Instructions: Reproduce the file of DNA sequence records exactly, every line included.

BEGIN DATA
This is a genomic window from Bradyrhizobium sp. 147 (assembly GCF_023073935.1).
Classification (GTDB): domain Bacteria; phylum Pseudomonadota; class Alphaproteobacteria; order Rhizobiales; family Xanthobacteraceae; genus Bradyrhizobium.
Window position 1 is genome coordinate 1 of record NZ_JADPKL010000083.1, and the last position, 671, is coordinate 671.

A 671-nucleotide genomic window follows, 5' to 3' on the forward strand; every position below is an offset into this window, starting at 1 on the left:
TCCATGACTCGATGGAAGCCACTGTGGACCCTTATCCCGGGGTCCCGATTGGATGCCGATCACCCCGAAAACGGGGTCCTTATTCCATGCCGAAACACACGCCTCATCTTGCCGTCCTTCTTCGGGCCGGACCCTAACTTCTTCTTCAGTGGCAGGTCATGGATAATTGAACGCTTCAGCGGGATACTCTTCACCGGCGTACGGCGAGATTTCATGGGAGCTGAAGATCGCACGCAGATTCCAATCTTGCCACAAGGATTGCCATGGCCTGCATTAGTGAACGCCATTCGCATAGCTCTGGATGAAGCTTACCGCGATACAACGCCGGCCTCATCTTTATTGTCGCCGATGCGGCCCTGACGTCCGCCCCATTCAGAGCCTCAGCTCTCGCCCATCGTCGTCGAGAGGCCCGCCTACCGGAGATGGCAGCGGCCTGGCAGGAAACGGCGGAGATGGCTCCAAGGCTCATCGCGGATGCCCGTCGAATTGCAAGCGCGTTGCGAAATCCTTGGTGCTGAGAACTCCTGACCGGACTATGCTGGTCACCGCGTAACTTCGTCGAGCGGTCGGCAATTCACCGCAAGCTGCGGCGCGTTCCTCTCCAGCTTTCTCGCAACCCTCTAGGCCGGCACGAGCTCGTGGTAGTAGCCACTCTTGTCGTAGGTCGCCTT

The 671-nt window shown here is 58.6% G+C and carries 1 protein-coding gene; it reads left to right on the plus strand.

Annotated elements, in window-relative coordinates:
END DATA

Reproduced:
This is a genomic window from Bradyrhizobium sp. 147 (assembly GCF_023073935.1).
Classification (GTDB): domain Bacteria; phylum Pseudomonadota; class Alphaproteobacteria; order Rhizobiales; family Xanthobacteraceae; genus Bradyrhizobium.
Window position 1 is genome coordinate 1 of record NZ_JADPKL010000083.1, and the last position, 671, is coordinate 671.

A 671-nucleotide genomic window follows, 5' to 3' on the forward strand; every position below is an offset into this window, starting at 1 on the left:
TCCATGACTCGATGGAAGCCACTGTGGACCCTTATCCCGGGGTCCCGATTGGATGCCGATCACCCCGAAAACGGGGTCCTTATTCCATGCCGAAACACACGCCTCATCTTGCCGTCCTTCTTCGGGCCGGACCCTAACTTCTTCTTCAGTGGCAGGTCATGGATAATTGAACGCTTCAGCGGGATACTCTTCACCGGCGTACGGCGAGATTTCATGGGAGCTGAAGATCGCACGCAGATTCCAATCTTGCCACAAGGATTGCCATGGCCTGCATTAGTGAACGCCATTCGCATAGCTCTGGATGAAGCTTACCGCGATACAACGCCGGCCTCATCTTTATTGTCGCCGATGCGGCCCTGACGTCCGCCCCATTCAGAGCCTCAGCTCTCGCCCATCGTCGTCGAGAGGCCCGCCTACCGGAGATGGCAGCGGCCTGGCAGGAAACGGCGGAGATGGCTCCAAGGCTCATCGCGGATGCCCGTCGAATTGCAAGCGCGTTGCGAAATCCTTGGTGCTGAGAACTCCTGACCGGACTATGCTGGTCACCGCGTAACTTCGTCGAGCGGTCGGCAATTCACCGCAAGCTGCGGCGCGTTCCTCTCCAGCTTTCTCGCAACCCTCTAGGCCGGCACGAGCTCGTGGTAGTAGCCACTCTTGTCGTAGGTCGCCTT

The 671-nt window shown here is 58.6% G+C and carries 1 protein-coding gene; it reads left to right on the plus strand.

Annotated elements, in window-relative coordinates: